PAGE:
Commonwealth Citizen loses Federal Benefit Available in Other Countries
Was thinking about this one and Dale Coberly asked if I would write on this. For “Arne,” this post is about Supplemental Security Income. 🙂
How can that be?
“The Supreme Court’s Callous Blow to Puerto Ricans” | Washington Monthly
The majority opinion relies on precedent, Puerto Rico is part of the U.S., Congress. Congress does not have to treat it as a real part of the nation. Puerto Rico citizens do not pay federal income tax. Apparently, it makes a difference. The citizen living on the mainland, was paying income tax and payroll tax like other citizen for almost three decades.
A little history;
The issue is being assessed as part of a case involving José Luis Vaello-Madero, 67, a disabled man who lived in New York from 1985 until 2013. He then moved to Puerto Rico to care for his wife. He had begun receiving SSI benefits in 2012, when he was still in New York, until he was told in 2016 he was ineligible after moving to the island.
whines says “not so fast,” aided by the Supreme Court majority in Kavanaugh’s opinion. Previous cases state that Congress can treat Puerto Rico differently from the rest of the United States as long as it has a “rational basis” for doing so. Kavanaugh found that “rational basis” in “Puerto Rico’s tax status—in particular, the fact that residents of Puerto Rico are typically exempt from most federal income, gift, estate, and excise taxes.”
There is a difference which the majority tosses to the side. This case is not about treating the Commonwealth of Puerto Rico, its legislature, its courts, its tax system, or any other feature of the commonwealth as a commonwealth. And differently from governments of states. It is about treating an individual American citizen. A citizen, an individual, who lived on the mainland for nearly 20 years, working and paying taxes. SCOTUS is treating José Luis Vaello-Madero differently from other citizens.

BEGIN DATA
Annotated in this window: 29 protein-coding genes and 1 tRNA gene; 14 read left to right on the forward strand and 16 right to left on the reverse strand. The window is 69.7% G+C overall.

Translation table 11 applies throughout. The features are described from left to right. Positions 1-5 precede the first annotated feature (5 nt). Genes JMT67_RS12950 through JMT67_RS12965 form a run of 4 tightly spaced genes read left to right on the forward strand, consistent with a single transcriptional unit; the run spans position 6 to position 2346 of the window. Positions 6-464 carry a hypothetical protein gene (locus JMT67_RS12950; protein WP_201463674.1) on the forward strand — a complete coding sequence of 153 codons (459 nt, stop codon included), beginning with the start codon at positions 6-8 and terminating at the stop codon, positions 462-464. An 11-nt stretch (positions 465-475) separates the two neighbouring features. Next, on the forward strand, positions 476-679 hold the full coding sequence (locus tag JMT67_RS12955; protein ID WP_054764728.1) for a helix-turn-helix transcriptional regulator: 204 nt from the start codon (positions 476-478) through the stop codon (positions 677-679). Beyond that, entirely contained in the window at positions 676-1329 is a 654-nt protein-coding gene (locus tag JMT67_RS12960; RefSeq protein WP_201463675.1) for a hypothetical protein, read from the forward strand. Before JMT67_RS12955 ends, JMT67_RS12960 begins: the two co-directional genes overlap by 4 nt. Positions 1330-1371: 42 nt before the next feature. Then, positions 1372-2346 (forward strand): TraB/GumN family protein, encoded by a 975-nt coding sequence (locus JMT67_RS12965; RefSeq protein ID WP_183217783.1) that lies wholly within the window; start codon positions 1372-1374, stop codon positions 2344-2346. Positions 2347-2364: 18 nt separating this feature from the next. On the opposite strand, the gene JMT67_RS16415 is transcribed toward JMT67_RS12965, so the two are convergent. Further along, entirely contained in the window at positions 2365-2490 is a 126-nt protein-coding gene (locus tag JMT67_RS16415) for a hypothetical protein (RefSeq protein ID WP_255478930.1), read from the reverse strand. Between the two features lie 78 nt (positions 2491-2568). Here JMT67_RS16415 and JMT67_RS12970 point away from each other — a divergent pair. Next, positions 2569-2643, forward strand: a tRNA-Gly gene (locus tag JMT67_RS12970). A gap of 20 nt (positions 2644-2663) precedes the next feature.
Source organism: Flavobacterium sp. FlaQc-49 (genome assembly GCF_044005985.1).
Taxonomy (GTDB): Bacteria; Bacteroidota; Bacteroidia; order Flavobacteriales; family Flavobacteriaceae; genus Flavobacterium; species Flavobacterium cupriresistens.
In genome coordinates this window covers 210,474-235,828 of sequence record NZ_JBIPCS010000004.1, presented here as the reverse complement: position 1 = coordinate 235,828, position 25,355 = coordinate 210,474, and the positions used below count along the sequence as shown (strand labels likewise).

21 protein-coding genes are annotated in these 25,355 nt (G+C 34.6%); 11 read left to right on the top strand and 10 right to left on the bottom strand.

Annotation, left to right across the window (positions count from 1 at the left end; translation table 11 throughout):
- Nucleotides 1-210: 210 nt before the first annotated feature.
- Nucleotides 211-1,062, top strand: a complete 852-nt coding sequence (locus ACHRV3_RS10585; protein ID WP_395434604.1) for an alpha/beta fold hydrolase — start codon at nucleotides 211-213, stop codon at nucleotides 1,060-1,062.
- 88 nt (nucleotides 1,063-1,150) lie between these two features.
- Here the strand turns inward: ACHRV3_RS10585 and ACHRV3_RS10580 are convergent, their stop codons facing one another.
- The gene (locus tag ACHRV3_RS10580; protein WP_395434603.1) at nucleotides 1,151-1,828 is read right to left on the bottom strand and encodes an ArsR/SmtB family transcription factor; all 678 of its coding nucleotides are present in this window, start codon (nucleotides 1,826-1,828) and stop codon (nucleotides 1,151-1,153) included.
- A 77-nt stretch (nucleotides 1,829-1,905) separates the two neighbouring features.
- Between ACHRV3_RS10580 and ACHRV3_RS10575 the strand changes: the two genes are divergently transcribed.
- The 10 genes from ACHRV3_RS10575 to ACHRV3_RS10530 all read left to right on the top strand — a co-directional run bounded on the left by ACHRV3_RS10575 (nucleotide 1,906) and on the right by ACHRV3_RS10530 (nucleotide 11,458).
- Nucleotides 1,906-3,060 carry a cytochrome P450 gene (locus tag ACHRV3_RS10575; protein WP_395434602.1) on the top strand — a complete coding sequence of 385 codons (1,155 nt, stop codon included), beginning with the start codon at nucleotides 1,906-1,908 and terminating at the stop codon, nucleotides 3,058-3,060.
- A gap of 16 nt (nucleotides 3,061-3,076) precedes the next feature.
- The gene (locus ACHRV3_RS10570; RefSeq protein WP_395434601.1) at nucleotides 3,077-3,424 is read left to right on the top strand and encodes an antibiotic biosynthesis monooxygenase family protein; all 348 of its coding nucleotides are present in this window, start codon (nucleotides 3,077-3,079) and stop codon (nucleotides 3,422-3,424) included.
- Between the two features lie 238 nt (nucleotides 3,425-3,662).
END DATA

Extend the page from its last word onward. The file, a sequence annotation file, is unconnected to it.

Equal protection, correctly understood, does not protect governments. Equal protection protects “persons” in the United States (which, whatever the SSI statute says as part of the United States).
To wit, would we be having this discussion if Puerto Rio native José Luis Vaello-Madero wife was in Mexico, Canada, or South America? And he went there to care for her there? Kavanaugh and SCOTUS penalize him due to his return to Puerto Rico. José Luis earned SSI in the United States which can be used in other countries.
The Supreme Court’s Callous Blow to Puerto Ricans | Washington Monthly
United States v. Vaello-Madero – Harvard Law Review
20-303 United States v. Vaello Madero (04/21/2022) (supremecourt.gov)
Supreme Court seems divided over Puerto Rico’s exclusion from federal benefits (nbcnews.com)
Please note that coberly’s expertise is about Social Security and this discussion is about Supplemental Security Income, which is not the same thing. SSI is not funded by the payroll taxes that Vaello-Mader (and all the rest of us potential SS beneficiaries) paid while he was working in NY.
The problem here has nothing to do with Social Security.
Where did I say SS = SSI or talk about SS? If he stayed in the states, he would have been fine.
To me, referencing Dale Coberly suggests Social Security. Since you did not anywhere write out Supplemental Security Income, you leave way too much room for the many people who do not know the difference between SS and SSI to come away from reading the post thinking that SS is involved.
probably better to have left my name out of it. I would like to think I could comment on something without people thinking I am outside my field. So far, I don’t think Run has even suggested here that I commented on the SSI issue.